America's Youngest Outcasts: 1 in 50 children homeless in America
The National Center on Family Homelessness released a new report, America's Youngest Outcasts: State Report Card on Child Homelessness, citing one in fifty children in America are homeless each year. Even before the financial and home foreclosure crisis hit, 1.5 million kids were living in homelessness between 2005-2006, and the numbers could get worse as the economy declines according to the report.
According to the new report, the states with the highest number of homeless children in the period studied were Texas (337,105), California (292,624), Louisiana (204,053), Georgia (58,397) and Florida (49,886). The states reporting the smallest populations of homeless children: Wyoming (169), Rhode Island (797), Vermont (1,174), North Dakota (1,181), and South Dakota (1,545). However, the report also ranks the states according to parameters that go beyond their share of homeless children, factoring in, among other things, incidence of such health conditions as asthma and tooth decay. With that framework, Connecticut, New Hampshire, Hawaii, Rhode Island and North Dakota were rated among states that dealt best with the problem overall. At the bottom of the list: Texas, Georgia, Arkansas, New Mexico and Louisiana.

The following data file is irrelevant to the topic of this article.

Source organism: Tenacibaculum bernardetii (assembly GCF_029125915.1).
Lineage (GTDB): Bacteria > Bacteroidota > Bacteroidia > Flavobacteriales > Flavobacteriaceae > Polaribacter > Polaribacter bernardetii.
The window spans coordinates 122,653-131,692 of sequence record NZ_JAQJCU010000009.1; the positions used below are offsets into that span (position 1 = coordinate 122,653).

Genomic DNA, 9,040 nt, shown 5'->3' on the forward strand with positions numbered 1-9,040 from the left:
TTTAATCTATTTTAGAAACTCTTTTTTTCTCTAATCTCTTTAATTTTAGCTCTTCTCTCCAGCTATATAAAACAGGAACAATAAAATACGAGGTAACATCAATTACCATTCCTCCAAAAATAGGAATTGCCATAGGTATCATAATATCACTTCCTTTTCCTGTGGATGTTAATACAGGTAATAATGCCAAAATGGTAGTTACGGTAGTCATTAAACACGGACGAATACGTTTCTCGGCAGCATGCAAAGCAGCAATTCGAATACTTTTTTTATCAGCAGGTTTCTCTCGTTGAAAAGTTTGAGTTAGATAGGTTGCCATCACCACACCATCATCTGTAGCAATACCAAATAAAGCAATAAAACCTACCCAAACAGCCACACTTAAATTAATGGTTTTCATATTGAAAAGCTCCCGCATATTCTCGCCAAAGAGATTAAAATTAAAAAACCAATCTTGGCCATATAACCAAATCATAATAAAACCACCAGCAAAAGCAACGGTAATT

Families with children comprise roughly one-third of the nation's homeless population. Poverty continues to be a core reason for the crisis, though the aftermath of Hurrican Katrina combined to swell the numbers in Louisiana, Texas and Georgia. Since the 1980s, single mothers have accounted for an increasing share of the homeless population, partly because of increased divorced rates, gender and wage disparities, and the shrinking supply of affordable housing. Officials believe that the current home foreclosure crisis will be adding a new demographic to these statistics: middle-class blacks and Latinos. "It's families that were living pretty independently, doing pretty well. And, through just one event, it was, like, a domino effect — if one part of the puzzle breaks off, then everything breaks off," says Michael Levine, who coordinates social work programs for Hillsborough, Fla.'s 206,000-student school system.
President Obama Pushes for Homelessness Prevention and signed into law the Economic Recovery act, which includes $1.5 billion dollars for homelessness prevention programs that the nation's states and cities are currently awaiting.